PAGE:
This story was updated with information about a pending lawsuit against an insurance company over coronavirus coverage.
With the announcement of several states closing bars and restaurants due to the advice of the CDC regarding COVID-19, the question jumping to the top of everyone's mind is, "Will my insurance cover this"?
While no policy is exactly the same and coverage can vary wildly, I discussed the current scenario with Eric Kastendike, a partner at Kastendike Insurance Group of Maury Donnelly & Parr, Inc. in Maryland, that has clients all along the mid-Atlantic.
As expected, his phone has been ringing off the hook, so while our conversation was brief, it was very informative, although not the positive news I was hoping to receive for the industry. Coverage for COVID-19 can cross multiple insurance product lines and we discussed those most important to bar and restaurant businesses.
Please consult with your individual broker and/or legal counsel as this is provided for general guidance only.
Will Insurance Cover My Business Losses from State/City Closures?
The short answer is no. Business interruption claims are typically from a physical act and require physical damage to occur. Furthermore, many insurance claims have a communicable disease written as a specific exclusion. I inquired if operators could have paid a premium to remove this exclusion before this outbreak and Eric highly doubted this was possible.
Even with the government requiring the shutdown, it does sound like much reprieve is available. While in some past cases, like the riots of Freddie Gray that triggered a curfew in Baltimore, any physical damage from the riots and the loss of business from the hours they were closed were covered, but that is because the originating act was the riot. However, if a riot did break out in the future because the bars and liquor stores were closed and your business was damaged or looted, all of those damages would be covered.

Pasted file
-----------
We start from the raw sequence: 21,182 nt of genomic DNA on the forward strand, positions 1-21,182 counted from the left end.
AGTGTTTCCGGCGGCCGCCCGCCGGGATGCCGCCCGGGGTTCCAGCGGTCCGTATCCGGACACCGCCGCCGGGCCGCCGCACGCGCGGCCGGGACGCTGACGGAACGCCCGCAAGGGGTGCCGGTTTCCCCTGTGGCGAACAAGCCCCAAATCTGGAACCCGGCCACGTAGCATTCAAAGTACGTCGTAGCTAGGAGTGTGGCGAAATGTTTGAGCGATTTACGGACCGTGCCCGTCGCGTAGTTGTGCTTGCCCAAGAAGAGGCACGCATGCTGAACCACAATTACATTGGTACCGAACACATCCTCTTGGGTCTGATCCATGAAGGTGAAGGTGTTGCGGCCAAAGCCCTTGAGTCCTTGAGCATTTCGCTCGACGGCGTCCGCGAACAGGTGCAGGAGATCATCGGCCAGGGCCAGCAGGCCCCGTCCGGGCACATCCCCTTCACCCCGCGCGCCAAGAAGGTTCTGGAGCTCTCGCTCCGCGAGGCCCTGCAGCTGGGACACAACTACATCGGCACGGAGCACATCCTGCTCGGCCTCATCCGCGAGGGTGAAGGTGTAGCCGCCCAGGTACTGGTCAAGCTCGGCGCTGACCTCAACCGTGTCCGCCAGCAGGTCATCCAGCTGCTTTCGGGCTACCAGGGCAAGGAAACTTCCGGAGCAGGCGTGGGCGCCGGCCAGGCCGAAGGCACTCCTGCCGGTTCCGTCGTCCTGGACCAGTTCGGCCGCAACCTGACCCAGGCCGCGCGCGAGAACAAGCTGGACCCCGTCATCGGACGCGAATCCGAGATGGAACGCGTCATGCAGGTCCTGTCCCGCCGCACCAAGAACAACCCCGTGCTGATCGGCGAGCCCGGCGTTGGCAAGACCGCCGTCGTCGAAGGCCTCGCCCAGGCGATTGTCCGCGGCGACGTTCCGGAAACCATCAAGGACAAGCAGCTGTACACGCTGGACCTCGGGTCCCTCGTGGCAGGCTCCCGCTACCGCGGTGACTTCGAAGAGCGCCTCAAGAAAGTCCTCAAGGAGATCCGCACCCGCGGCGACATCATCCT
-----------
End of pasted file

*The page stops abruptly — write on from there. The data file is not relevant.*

Update- on WWLTV is reporting that Lloyd's of the French Quarter is suing its London based insurance company in what may be the first case of its kind. Lloyd's is arguing that the coronavirus living on surfaces physically damages the property, triggering the business interruption clause. We will update as more information becomes available.
French Quarter restaurant sues in what may be first U.S. coronavirus insurance dispute https://t.co/7ZdKKo8CMU— WWL-TV (@WWLTV) March 17, 2020
What Will Insurance Cover In Regards to COVID-19?
If any workers were exposed to coronavirus due to exposure at their place of employment, there may be a case for a worker's compensation claim, but the facts and circumstances to prove where this happened would need to be provided.
If a guest tried to sue the business for the negligence of remaining open knowing the risk, your insurance would also most likely cover this. Event cancellation may also be covered if the event falls under the "covered event" clause that is different for every policy.
COVID-19 is being written as an exclusion moving forward but some operators may be able to use this clause to offset lost business.
Employment practice liability protects businesses from alleged origin or medical status discrimination. In the case an employee alleges they were let go because they had coronavirus, this EPL policy may be able to provide necessary coverage.
Can A Business Reduce Their Bill?
Unlike a gym membership, a policy most likely cannot be paused or reduced in the short term to help with cash flow management since most landlords and liquor licenses require continuous coverage, whether your doors are open or not. However, every policy is different and it would behoove you to ask your agent what options you have to help survive the next several weeks.
If you were able to file a succcessful claim or have additional information to provide, please email me at [email protected] or DM @jerbatucan so I can update this story with helpful tips for other bar owners and restaurant operators.